• Outline a strategy document for integrating brain-based learning in your organization.

The Power of Shower Thinking

Have you ever spent an hour staring at a blank piece of paper, willing some new ideas to spill onto the page, only to feel disappointed and exhausted when nothing materializes?

You might be going about brainstorming the wrong way. To generate new ideas, give your brain a break. Try starting with a clear mind, and avoid being so direct in your thinking.

When Albert Einstein said, “Why is it I get my best ideas while shaving?” I think he was on to something with this observation.

It could be the steam, the isolation from everyday distractions, or the quality time spent with the subconscious mind. Or maybe it’s the white noise it generates, the ritualistic simplicity of it, or just a fresh start to the day.

Whatever the reasons, I get many of my best ideas in the shower.

According to the article “How to Produce Big Ideas On Demand” in Business Week Online, “There is a scientific theory that water hitting your head helps trigger the synapses and that’s why people get great ideas in the shower. But we think it’s simpler than that: The ideas occur because you are not making an effort to think. You aren’t worried about anything. You are not stressed. Hence some of your best thinking occurs.”

Perhaps we find a special sort of relaxation in those transitory moments of our days, which allow us to dig deeper into the incubation stations in our minds, seemingly without effort.

“Never go to sleep without a request to your subconscious.” Thomas Edison had a different approach to tapping into his subconscious meanderings to mine new ideas. Although he only slept for four to five hours each night, he regularly took catnaps. He would think of something he wanted to resolve before sitting in a chair, drifting off with a ball bearing in each hand. If he fell into too deep of a sleep, the ball bearings would come crashing to the ground—a sign that he’d gone too far into slumber. He would then quickly record the ideas that were brewing when he was jolted awake.

You would think that Edison would have invented and patented a device for recording creative ideas in this manner. But it wasn’t until 75 years after his death that such products were available, at least when it comes to recording creative ideas in the shower.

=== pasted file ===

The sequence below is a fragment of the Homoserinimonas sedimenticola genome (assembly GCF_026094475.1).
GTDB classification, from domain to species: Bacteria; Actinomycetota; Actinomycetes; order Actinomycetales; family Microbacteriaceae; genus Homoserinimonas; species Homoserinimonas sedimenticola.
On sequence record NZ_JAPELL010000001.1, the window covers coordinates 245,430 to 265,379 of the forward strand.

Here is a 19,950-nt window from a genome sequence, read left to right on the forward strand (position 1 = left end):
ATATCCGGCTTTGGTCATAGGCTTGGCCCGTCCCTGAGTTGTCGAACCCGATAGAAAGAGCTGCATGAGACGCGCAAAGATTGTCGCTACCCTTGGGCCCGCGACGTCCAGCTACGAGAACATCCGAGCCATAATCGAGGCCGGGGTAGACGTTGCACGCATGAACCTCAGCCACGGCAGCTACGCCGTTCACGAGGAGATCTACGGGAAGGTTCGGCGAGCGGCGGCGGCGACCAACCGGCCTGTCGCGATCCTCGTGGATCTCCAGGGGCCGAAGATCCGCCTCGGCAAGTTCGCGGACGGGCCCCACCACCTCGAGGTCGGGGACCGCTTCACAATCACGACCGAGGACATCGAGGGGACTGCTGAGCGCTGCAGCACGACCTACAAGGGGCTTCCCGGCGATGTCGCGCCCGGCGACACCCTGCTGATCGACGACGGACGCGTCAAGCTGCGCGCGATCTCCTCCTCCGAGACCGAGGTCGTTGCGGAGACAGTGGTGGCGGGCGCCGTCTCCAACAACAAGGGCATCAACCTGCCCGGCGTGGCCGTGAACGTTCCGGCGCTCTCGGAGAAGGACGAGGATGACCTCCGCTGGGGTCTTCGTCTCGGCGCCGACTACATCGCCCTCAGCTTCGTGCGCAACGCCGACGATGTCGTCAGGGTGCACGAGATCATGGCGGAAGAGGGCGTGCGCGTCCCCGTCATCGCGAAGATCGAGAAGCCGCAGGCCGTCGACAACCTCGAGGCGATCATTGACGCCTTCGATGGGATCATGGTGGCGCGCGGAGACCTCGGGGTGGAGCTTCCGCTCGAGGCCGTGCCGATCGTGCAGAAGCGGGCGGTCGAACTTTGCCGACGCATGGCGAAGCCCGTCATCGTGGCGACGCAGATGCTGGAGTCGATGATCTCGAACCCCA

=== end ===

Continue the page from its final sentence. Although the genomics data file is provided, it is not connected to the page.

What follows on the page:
Although I haven’t personally tried any of these products, I’m amused and impressed with the selection of idea-recording devices for use in the shower! There’s Divemaster Slate, a waterproof whiteboard. AquaNotes makes a waterproof notepad (“No more great ideas down the drain!”). Rite in the Rain makes a handheld waterproof flip pad. Aquapac makes waterproof cases for digital recording electronics.

But if I were to hang up the waterproof notepad or eagerly clutch my waterproof voice recorder as I shampoo my hair, would that quiet my creative subconscious? Would the ideas become less accessible if I were to enter the shower with such lofty expectations?

When do you find yourself generating your best ideas, and how do you record them?

What we learn before we’re born

Wonderful and fascinating Ted talk by Annie Murphy Paul about the experience of learning from the perspective of a fetus.  “Learning is one of life’s most essential activities, and it begins much earlier than we ever imagined.”

To what extent do the conditions we encounter before birth influence our individual characteristics? It‘s the question at the center of fetal origins, a relatively new field of research that measures how the effects of influences outside the womb during pregnancy can shape the physical, mental and even emotional well-being of the developing baby for the rest of its life.

Science writer Annie Murphy Paul calls it a gray zone between nature and nurture in her book Origins, a history and study of this emerging field structured around a personal narrative — Paul was pregnant with her second child at the time. What she finds suggests a far more dynamic nature between mother and fetus than typically acknowledged, and opens up the possibility that the time before birth is as crucial to human development as early childhood.